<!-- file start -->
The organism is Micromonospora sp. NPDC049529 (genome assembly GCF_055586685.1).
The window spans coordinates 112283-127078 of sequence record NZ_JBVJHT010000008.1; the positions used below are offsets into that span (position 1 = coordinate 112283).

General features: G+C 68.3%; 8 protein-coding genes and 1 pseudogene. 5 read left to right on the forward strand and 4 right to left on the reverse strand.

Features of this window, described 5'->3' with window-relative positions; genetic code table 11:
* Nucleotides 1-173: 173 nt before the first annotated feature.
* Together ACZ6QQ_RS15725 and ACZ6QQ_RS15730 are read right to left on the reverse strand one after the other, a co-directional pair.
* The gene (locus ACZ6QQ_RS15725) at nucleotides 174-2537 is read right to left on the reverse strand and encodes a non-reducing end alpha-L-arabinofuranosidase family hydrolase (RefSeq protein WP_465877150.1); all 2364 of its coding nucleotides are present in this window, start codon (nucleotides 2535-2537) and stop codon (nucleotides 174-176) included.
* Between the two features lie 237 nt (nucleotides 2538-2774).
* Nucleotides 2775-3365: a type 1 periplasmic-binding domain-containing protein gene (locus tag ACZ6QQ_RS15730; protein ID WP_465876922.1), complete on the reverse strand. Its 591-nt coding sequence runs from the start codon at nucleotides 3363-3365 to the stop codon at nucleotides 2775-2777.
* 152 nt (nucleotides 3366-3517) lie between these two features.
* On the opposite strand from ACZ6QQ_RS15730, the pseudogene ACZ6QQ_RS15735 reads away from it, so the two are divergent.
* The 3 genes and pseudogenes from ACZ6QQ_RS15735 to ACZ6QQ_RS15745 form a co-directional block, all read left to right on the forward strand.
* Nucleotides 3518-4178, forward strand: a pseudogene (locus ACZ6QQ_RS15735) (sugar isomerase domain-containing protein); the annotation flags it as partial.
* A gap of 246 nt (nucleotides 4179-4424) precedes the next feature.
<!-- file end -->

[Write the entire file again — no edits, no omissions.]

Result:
The organism is Micromonospora sp. NPDC049529 (genome assembly GCF_055586685.1).
The window spans coordinates 112283-127078 of sequence record NZ_JBVJHT010000008.1; the positions used below are offsets into that span (position 1 = coordinate 112283).

General features: G+C 68.3%; 8 protein-coding genes and 1 pseudogene. 5 read left to right on the forward strand and 4 right to left on the reverse strand.

Features of this window, described 5'->3' with window-relative positions; genetic code table 11:
* Nucleotides 1-173: 173 nt before the first annotated feature.
* Together ACZ6QQ_RS15725 and ACZ6QQ_RS15730 are read right to left on the reverse strand one after the other, a co-directional pair.
* The gene (locus ACZ6QQ_RS15725) at nucleotides 174-2537 is read right to left on the reverse strand and encodes a non-reducing end alpha-L-arabinofuranosidase family hydrolase (RefSeq protein WP_465877150.1); all 2364 of its coding nucleotides are present in this window, start codon (nucleotides 2535-2537) and stop codon (nucleotides 174-176) included.
* Between the two features lie 237 nt (nucleotides 2538-2774).
* Nucleotides 2775-3365: a type 1 periplasmic-binding domain-containing protein gene (locus tag ACZ6QQ_RS15730; protein ID WP_465876922.1), complete on the reverse strand. Its 591-nt coding sequence runs from the start codon at nucleotides 3363-3365 to the stop codon at nucleotides 2775-2777.
* 152 nt (nucleotides 3366-3517) lie between these two features.
* On the opposite strand from ACZ6QQ_RS15730, the pseudogene ACZ6QQ_RS15735 reads away from it, so the two are divergent.
* The 3 genes and pseudogenes from ACZ6QQ_RS15735 to ACZ6QQ_RS15745 form a co-directional block, all read left to right on the forward strand.
* Nucleotides 3518-4178, forward strand: a pseudogene (locus ACZ6QQ_RS15735) (sugar isomerase domain-containing protein); the annotation flags it as partial.
* A gap of 246 nt (nucleotides 4179-4424) precedes the next feature.